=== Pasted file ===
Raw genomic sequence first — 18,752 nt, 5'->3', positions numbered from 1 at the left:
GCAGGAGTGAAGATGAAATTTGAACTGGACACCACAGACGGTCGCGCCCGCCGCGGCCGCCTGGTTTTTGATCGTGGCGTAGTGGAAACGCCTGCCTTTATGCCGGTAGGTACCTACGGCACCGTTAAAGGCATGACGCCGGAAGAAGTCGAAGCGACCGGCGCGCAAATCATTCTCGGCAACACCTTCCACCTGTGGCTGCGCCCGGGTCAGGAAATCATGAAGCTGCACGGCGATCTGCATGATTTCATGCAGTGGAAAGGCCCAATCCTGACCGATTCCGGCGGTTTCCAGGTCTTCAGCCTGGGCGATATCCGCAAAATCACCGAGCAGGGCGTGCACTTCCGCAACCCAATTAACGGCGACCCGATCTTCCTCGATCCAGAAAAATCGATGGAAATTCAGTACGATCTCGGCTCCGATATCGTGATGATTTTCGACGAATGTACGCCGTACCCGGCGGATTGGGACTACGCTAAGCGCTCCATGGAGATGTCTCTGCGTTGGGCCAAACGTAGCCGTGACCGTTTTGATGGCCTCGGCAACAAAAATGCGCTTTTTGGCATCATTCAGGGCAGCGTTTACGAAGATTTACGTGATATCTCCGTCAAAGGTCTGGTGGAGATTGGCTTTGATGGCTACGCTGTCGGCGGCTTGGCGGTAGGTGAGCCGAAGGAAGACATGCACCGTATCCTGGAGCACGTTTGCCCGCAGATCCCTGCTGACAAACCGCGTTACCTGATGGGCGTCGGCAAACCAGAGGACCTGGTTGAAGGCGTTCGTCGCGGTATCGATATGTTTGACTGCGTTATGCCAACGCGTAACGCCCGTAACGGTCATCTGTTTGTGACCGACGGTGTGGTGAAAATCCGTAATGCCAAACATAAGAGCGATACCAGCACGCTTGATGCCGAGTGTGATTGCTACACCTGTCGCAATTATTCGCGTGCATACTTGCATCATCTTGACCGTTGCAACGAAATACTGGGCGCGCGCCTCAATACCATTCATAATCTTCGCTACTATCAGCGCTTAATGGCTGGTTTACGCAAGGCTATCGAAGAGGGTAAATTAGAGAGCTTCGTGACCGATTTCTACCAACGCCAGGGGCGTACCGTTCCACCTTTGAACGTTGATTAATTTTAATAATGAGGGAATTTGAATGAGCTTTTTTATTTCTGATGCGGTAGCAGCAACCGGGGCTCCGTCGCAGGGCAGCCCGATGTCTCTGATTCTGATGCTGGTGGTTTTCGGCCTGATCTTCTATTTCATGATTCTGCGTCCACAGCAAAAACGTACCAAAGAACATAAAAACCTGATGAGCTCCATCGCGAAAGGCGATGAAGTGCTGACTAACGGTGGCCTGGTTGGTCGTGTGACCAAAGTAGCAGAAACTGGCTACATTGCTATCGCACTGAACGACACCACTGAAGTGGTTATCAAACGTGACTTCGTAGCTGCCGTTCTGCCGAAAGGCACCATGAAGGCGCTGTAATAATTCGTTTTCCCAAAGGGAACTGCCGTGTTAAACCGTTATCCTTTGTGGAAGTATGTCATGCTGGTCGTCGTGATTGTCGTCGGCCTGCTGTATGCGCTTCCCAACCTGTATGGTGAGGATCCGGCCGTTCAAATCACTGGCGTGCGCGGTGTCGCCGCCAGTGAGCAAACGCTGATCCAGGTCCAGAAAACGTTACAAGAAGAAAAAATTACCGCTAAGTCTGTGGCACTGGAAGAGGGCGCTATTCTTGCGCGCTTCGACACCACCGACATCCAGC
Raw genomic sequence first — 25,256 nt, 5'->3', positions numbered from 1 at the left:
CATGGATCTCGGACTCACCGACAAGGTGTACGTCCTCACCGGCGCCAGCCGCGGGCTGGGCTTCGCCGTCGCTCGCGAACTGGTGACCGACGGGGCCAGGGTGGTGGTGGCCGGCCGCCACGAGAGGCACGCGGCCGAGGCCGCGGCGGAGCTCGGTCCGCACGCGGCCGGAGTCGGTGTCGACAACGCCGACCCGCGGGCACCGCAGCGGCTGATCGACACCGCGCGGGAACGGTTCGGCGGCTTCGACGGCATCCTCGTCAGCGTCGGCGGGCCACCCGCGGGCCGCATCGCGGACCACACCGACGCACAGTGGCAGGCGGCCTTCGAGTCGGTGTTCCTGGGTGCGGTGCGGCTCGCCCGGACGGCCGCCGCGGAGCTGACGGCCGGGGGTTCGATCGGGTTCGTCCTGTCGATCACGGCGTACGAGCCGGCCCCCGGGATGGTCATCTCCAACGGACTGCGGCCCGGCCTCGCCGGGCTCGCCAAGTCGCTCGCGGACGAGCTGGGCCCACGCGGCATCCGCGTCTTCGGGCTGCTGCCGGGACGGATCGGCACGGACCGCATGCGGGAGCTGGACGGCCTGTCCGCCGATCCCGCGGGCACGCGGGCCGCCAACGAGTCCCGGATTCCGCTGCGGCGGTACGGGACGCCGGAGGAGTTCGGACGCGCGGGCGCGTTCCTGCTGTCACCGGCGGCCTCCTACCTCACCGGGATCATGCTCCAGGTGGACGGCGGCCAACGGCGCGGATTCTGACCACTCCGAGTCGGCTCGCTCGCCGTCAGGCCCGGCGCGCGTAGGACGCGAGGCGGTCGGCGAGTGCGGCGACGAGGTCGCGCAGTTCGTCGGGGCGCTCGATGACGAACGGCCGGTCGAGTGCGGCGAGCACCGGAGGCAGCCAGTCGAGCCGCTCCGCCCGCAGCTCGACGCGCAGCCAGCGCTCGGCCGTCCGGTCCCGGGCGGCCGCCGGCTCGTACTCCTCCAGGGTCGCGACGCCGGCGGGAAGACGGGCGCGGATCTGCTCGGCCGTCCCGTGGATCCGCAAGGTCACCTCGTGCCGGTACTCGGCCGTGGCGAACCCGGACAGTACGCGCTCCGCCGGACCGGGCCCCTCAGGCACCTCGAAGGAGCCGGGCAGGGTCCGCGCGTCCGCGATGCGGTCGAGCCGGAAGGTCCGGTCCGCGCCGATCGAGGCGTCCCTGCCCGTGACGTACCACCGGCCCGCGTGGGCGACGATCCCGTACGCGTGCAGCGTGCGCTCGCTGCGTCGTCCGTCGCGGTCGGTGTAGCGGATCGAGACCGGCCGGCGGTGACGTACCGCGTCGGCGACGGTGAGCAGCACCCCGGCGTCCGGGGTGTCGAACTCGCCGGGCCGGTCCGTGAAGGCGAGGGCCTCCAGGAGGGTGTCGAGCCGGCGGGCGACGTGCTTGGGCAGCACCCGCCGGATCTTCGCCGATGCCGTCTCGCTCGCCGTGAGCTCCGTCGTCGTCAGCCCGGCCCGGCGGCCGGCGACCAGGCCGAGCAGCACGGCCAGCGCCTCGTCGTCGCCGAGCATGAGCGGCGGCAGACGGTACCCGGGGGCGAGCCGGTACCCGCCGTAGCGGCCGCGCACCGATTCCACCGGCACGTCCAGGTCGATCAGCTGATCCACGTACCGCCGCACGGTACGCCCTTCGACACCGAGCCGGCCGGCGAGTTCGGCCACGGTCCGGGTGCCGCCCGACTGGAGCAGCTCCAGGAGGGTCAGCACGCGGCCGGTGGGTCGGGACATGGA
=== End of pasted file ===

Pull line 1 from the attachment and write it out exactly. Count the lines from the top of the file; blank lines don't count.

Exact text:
Raw genomic sequence first — 18,752 nt, 5'->3', positions numbered from 1 at the left: